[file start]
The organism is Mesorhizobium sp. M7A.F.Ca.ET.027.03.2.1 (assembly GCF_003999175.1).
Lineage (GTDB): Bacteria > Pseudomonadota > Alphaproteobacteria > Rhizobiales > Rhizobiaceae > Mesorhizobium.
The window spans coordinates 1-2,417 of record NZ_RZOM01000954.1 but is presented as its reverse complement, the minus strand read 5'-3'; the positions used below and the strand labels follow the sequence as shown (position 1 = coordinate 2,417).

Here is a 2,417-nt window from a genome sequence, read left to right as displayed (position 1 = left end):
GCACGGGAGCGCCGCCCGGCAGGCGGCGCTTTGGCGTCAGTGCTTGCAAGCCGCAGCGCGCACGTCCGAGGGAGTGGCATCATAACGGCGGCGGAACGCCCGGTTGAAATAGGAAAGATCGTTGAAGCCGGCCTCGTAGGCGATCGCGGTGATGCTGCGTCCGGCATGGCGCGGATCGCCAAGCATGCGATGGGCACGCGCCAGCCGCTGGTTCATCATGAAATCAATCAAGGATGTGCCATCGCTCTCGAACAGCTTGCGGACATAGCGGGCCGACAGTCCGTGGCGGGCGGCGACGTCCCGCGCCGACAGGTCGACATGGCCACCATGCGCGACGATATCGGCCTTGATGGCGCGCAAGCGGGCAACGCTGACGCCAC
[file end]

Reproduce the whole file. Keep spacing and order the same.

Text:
The organism is Mesorhizobium sp. M7A.F.Ca.ET.027.03.2.1 (assembly GCF_003999175.1).
Lineage (GTDB): Bacteria > Pseudomonadota > Alphaproteobacteria > Rhizobiales > Rhizobiaceae > Mesorhizobium.
The window spans coordinates 1-2,417 of record NZ_RZOM01000954.1 but is presented as its reverse complement, the minus strand read 5'-3'; the positions used below and the strand labels follow the sequence as shown (position 1 = coordinate 2,417).

Here is a 2,417-nt window from a genome sequence, read left to right as displayed (position 1 = left end):
GCACGGGAGCGCCGCCCGGCAGGCGGCGCTTTGGCGTCAGTGCTTGCAAGCCGCAGCGCGCACGTCCGAGGGAGTGGCATCATAACGGCGGCGGAACGCCCGGTTGAAATAGGAAAGATCGTTGAAGCCGGCCTCGTAGGCGATCGCGGTGATGCTGCGTCCGGCATGGCGCGGATCGCCAAGCATGCGATGGGCACGCGCCAGCCGCTGGTTCATCATGAAATCAATCAAGGATGTGCCATCGCTCTCGAACAGCTTGCGGACATAGCGGGCCGACAGTCCGTGGCGGGCGGCGACGTCCCGCGCCGACAGGTCGACATGGCCACCATGCGCGACGATATCGGCCTTGATGGCGCGCAAGCGGGCAACGCTGACGCCAC